As Louis van Gaal begins his job as Manchester United manager, much attention will be on potential new signings and his superstar players, but could he have an unsung hero in the making in United academy product, Danny Welbeck?
By the end of David Moyes’ tenure at United, it looked like Welbeck’s time at Old Trafford might be drawing to a close, per Jamie Jackson in the Guardian.
The 23 year-old, who had been described by his England colleague Joe Hart, in an interview with Mark Bailey in the London Evening Standard as a "mad, mad, mad Manchester United fan," seemed finally to be considering a move away.
Although a beloved cult hero for a segment of the Old Trafford faithful, Welbeck is not universally respected by United fans, as the comments on this piece will no doubt show.
Whilst there are justifiable criticisms, largely around his final product, the idea that Welbeck is not a good player has always seemed wide of the mark.
When asked about United’s players ahead of the quarter-final of last season’s Champions league, Pep Guardiola included Welbeck in his list of "very good" players at United.
At the end of last season, as Sir Alex Ferguson prepared to leave his role as United manager, he said of Welbeck:
Last year he had 12 goals, this year he’s only got two, so that’s a big drop. But that drop doesn’t concern us because he still applies himself really well and still looks to score, still looks to get a chance and with that kind of courage he will eventually become a regular goalscorer.
Maybe he doesn’t appreciate us moving him around in various positions and we’ve maybe overused that because he is young. But his value to the club is there because I know he can do a job for me in any of those positions.
It’s a fantastic asset when you have a player who is as adaptable as that. But I think he will find his role through the middle once he gets that maturity and gets into a more consistent way of scoring.
Unsurprisingly given his status in the game, within the space of a paragraph Sir Alex provides a perfect summation of Welbeck's situation.
The oft-repeated criticisms of Welbeck's finishing are a slight misrepresentation of the problem. The issue is not with his technical ability as a finisher. The issue is with his status as a "goalscorer."
On the opening day of last season, Welbeck proved what an adept finisher he can be with a sumptuous chip over Michel Vorm into the Swansea net. Similarly, against West Bromwich Albion at the Hawthorns in March this year, he capped off a fine United move with a confident, Thierry Henry-esque, sweep, past Ben Foster.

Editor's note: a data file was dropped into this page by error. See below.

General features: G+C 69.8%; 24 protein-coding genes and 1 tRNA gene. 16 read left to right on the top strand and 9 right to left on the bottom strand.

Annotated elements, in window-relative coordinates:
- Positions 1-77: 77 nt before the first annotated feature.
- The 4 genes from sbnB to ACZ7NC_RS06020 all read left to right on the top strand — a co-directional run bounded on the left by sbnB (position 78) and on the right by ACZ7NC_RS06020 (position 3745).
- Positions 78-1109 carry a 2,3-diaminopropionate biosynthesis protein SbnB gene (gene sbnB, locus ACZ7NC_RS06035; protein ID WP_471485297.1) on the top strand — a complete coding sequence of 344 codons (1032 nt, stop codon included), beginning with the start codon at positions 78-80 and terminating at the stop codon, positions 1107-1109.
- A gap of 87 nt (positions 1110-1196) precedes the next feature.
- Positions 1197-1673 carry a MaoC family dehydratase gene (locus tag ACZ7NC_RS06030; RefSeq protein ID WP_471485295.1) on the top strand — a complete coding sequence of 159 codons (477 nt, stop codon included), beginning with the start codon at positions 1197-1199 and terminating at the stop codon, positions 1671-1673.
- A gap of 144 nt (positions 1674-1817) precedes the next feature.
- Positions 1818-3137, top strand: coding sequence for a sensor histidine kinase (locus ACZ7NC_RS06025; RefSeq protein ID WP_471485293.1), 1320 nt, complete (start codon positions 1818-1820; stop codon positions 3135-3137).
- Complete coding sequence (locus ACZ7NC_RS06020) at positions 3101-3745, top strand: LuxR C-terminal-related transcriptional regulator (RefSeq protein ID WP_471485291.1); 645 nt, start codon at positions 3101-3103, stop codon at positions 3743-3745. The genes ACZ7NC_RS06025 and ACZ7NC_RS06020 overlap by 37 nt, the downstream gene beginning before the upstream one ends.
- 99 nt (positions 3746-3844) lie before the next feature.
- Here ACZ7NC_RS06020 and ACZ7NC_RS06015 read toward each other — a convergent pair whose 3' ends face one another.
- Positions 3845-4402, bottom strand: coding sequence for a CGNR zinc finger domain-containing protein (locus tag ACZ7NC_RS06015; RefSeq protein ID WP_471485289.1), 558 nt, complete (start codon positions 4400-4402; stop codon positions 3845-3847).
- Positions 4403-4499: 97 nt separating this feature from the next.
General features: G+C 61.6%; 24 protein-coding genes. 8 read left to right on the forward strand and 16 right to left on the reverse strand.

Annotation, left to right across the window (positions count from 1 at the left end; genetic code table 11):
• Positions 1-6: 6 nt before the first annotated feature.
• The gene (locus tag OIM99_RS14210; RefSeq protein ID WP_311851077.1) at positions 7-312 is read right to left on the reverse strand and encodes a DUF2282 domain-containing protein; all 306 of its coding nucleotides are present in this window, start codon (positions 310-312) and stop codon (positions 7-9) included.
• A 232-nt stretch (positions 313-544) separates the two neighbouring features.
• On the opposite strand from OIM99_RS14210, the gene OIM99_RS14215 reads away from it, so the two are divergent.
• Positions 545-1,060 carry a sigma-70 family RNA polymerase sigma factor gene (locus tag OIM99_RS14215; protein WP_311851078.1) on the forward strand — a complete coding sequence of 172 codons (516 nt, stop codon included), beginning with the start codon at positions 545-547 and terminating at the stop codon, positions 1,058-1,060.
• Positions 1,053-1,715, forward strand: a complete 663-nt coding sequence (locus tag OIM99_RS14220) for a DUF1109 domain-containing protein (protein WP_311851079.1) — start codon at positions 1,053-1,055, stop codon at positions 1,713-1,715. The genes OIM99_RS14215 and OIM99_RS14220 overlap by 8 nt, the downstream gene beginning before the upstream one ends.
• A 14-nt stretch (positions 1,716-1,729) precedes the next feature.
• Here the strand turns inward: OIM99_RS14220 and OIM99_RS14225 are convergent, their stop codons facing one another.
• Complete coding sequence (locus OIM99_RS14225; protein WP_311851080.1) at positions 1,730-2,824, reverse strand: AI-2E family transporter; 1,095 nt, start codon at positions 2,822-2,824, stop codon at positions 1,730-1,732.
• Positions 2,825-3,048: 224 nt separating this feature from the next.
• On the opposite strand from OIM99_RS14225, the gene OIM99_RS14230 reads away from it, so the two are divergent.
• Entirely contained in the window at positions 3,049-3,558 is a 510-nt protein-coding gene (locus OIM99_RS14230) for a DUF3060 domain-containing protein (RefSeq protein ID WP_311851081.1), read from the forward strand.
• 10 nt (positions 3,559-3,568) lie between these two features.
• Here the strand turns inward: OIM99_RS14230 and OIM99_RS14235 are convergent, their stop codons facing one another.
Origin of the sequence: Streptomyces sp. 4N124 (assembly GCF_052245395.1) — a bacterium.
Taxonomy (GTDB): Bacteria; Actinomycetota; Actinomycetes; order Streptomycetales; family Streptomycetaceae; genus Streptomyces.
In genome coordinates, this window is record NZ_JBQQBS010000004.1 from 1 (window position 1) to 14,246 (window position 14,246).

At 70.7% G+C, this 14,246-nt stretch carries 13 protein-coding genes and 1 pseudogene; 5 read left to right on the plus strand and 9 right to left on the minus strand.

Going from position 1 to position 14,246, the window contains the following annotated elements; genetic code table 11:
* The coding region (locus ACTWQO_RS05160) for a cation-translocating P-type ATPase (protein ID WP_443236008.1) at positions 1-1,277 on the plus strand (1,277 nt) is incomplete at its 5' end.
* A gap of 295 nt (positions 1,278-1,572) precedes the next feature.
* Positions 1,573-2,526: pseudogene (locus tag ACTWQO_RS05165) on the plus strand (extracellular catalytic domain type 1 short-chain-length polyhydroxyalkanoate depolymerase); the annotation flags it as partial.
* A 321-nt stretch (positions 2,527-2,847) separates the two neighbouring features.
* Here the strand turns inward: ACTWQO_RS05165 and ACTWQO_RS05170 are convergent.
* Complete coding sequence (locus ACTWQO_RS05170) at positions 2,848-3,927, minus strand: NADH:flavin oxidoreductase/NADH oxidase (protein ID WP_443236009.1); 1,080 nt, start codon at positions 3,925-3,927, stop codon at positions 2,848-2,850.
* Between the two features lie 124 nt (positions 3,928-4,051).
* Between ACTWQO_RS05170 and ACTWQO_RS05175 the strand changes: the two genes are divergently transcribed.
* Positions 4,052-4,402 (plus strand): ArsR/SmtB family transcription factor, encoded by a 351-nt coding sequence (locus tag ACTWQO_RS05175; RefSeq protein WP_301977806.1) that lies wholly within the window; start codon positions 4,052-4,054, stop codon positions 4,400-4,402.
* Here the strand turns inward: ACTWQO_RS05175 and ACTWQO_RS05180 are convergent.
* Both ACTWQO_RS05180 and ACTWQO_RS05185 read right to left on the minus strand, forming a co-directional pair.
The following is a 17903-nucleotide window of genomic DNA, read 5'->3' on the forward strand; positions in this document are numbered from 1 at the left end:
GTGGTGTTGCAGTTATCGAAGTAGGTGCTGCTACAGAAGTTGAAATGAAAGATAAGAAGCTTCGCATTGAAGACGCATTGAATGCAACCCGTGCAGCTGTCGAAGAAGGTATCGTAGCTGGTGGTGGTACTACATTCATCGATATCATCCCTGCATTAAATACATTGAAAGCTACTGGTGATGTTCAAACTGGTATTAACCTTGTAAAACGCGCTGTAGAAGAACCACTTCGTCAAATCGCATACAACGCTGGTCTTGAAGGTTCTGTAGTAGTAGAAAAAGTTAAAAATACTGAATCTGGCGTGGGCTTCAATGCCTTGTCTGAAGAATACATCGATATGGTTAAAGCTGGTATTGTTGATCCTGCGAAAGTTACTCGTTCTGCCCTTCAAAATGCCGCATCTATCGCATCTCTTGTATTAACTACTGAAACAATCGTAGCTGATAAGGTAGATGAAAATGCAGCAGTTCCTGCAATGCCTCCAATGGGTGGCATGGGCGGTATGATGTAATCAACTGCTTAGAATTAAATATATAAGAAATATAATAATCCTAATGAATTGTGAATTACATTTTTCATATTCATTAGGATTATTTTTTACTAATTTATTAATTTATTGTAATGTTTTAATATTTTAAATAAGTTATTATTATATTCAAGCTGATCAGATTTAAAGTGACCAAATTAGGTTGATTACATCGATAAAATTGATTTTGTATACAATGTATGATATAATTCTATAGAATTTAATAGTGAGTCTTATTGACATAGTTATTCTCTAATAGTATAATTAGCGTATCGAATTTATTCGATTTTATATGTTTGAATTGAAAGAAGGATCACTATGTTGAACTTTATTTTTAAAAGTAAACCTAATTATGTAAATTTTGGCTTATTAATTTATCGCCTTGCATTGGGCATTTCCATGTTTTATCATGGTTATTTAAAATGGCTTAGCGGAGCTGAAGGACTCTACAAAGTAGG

However, his infamous attempt to chip Manuel Neuer in the Bayern Munich goal when clean through was a big error in a big game.
Welbeck's errors often come when he has too much time to decide what to do. Again, the problem is not "finishing" per se, rather it is consistent goalscoring.
He is at his best when playing confidently and instinctively, as shown by his outstanding goal for England in Euro 2012, a spinning backheel of the very highest quality.
Welbeck also showed last season that his output improves when he is allowed a consistent run at centre-forward.
In his only clear run at the position last season, Welbeck excelled. Beginning with a brace against Aston Villa on 15th December 2013, he scored six goals in six league games.
So why does all this add up to his potential status as a secret weapon for Van Gaal?
There was a telling moment in Van Gaal's press conference yesterday. It was reported on Sky Sports that Van Gaal had said "Of course, I know the players but I don’t know the players until I have coached them."
Watching the press conference closely, however, Van Gaal actually said "of course I know the players, how they play, but I don't know the players who I have trained and coached."
He emphasised the "I" before "have trained and coached," as if he believed that his coaching would have the potential to improve the players in the current squad. Seeing the performances he brought out of his Dutch charges during the World Cup, it is easy to imagine that it could.
With that kind of improvement, Welbeck could make the position on the left of a 4-3-3 his own. Unlike the tactical role he has played on the left before, Welbeck would have ample chance in Van Gaal's 4-3-3 to find his best form in front of goal. It is a more overtly attacking role than he has played on the left for United previously.
Welbeck offers his new coach a phenomenal work rate, tactical flexibility and an as-yet untapped level of potential in front of goal that has been glimpsed, but never shown in its fullest light.
Van Gaal may well find a way to allow him to step into that light, and take centre stage. If he does, Welbeck may find himself talked about in the same way as his more illustrious colleagues. He could indeed become Van Gaal's secret weapon.